The title says it all. Kidnap is another entry in the overcrowded, snatched-in-broad-daylight genre of abducted-children thrillers that includes Taken, Ransom, The Deep End of the Ocean and Without a Trace, not to mention numerous episodes of “Law and Order: S.V.U.” This time it’s lovely Halle Berry as the distraught parent who turns her back for just a mo while her six-year-old son disappears. It’s familiar territory, but Berry pursues the perps undaunted, generating enough knuckle-cracking suspense to give you a migraine. No matter how much you scream, you can’t wait to see what happens next. Previews honk the warning, “You messed with the wrong mother,” and they’re not kidding.
The star won an Oscar in 2001 playing a harassed bayou-country waitress in Monster’s Ball. Now she returns to the same location, de-glamorized in bargain basement casuals and no makeup, as Louisiana divorcee and greasy-spoon waitress Karla Dyson. Karla is also a devoted single mom, who is playing in a crowded park with her son Frankie (Sage Correa) when she gets distracted by a call from her divorce lawyer about the ongoing custody battle with her ex-husband. When she turns back to check on the six-year-old, she sees him being carted away in a speeding red convertible. A high-speed chase ensues, in which she mixes shrieking hysterics with focused nerves of marble, as she plunges after the kidnappers like any grief-stricken mom in a kidnap flick would do if given the chance (and Berry’s salary). What makes this one different is the fact that it takes place almost entirely in moving vehicles. Karla throws her minivan into third gear and revs up the engine while she ratchets up the action—destroying public property and knocking down cops, pedestrians and anything that gets in her way. Crashing through fields and speeding down highways, freeways and back roads with reckless abandon, her adventure borders on the preposterous, but by the time she discovers who the villains are (a notorious child-trafficking ring operating out of an old farmhouse in a swamp near New Orleans, where Frankie is held captive with some other missing children) you find yourself cheering her on. The gas tank has been idling for so long that you begin to wonder how much mileage a minivan can still get from nothing more than high-octane good will.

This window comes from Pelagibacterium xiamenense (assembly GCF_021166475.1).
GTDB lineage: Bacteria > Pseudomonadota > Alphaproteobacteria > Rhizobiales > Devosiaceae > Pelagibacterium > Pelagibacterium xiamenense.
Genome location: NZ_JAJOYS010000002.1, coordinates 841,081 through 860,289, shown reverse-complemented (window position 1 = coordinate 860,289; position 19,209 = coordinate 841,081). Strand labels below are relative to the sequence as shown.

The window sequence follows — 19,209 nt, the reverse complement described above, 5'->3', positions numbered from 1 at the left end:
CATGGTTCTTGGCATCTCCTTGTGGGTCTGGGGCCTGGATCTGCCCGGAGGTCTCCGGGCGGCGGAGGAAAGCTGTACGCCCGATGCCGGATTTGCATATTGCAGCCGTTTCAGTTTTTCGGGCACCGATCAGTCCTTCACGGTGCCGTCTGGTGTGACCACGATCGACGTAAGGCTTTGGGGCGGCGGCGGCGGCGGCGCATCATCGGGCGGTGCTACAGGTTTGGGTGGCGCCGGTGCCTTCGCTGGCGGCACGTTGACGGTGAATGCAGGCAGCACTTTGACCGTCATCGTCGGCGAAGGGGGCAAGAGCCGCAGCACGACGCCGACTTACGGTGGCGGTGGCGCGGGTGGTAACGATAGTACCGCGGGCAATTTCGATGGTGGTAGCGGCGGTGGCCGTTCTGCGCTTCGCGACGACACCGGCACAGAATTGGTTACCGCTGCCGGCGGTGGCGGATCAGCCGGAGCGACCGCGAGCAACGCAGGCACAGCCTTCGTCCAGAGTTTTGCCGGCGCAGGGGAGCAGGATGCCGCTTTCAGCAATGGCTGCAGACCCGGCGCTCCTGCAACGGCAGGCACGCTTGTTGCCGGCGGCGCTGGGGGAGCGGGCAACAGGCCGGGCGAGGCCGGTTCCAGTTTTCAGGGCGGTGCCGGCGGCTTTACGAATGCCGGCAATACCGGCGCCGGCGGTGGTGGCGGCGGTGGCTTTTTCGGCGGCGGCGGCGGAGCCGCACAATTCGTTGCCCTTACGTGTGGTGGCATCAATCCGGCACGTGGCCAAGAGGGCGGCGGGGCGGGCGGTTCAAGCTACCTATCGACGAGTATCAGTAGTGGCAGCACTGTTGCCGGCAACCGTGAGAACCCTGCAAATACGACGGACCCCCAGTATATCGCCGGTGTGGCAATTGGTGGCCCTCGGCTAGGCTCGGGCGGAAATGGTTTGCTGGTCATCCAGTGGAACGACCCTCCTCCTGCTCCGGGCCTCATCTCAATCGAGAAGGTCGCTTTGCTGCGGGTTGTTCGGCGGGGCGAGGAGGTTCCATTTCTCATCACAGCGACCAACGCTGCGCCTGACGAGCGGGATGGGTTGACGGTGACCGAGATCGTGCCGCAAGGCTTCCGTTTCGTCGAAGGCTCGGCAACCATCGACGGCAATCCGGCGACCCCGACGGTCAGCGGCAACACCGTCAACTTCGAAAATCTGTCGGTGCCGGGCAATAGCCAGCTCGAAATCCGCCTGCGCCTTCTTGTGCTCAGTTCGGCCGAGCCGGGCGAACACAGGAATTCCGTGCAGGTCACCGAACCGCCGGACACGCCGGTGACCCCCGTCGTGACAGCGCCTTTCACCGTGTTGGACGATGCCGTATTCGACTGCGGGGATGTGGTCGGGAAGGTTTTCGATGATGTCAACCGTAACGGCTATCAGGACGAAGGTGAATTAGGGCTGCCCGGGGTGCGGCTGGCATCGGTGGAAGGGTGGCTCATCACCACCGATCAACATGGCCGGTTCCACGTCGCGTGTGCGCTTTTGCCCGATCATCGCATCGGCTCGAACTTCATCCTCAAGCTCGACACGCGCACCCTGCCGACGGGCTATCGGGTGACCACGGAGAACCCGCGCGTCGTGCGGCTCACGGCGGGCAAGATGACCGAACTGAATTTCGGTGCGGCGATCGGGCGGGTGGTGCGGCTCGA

The frenzied viewers at the packed screening I attended alternated between screams—shouting at Karla for dangerous decisions and reckless driving, then yelling for her to outwit the thugs and save the children. Karla is just too good to be true, but Halle Berry’s committed performance and the pulsating direction by Luis Prieto optimize the tension, and Knate Lee’s screenplay provides enough hair-raising twists and heart-stopping shocks to guarantee there is no shortage of thrills. It all adds up to a film of raw terror that is never boring. Berry knows how to seize the center spot and hold on tight. In Kidnap, she gets quite an exhausting workout, and so does the audience.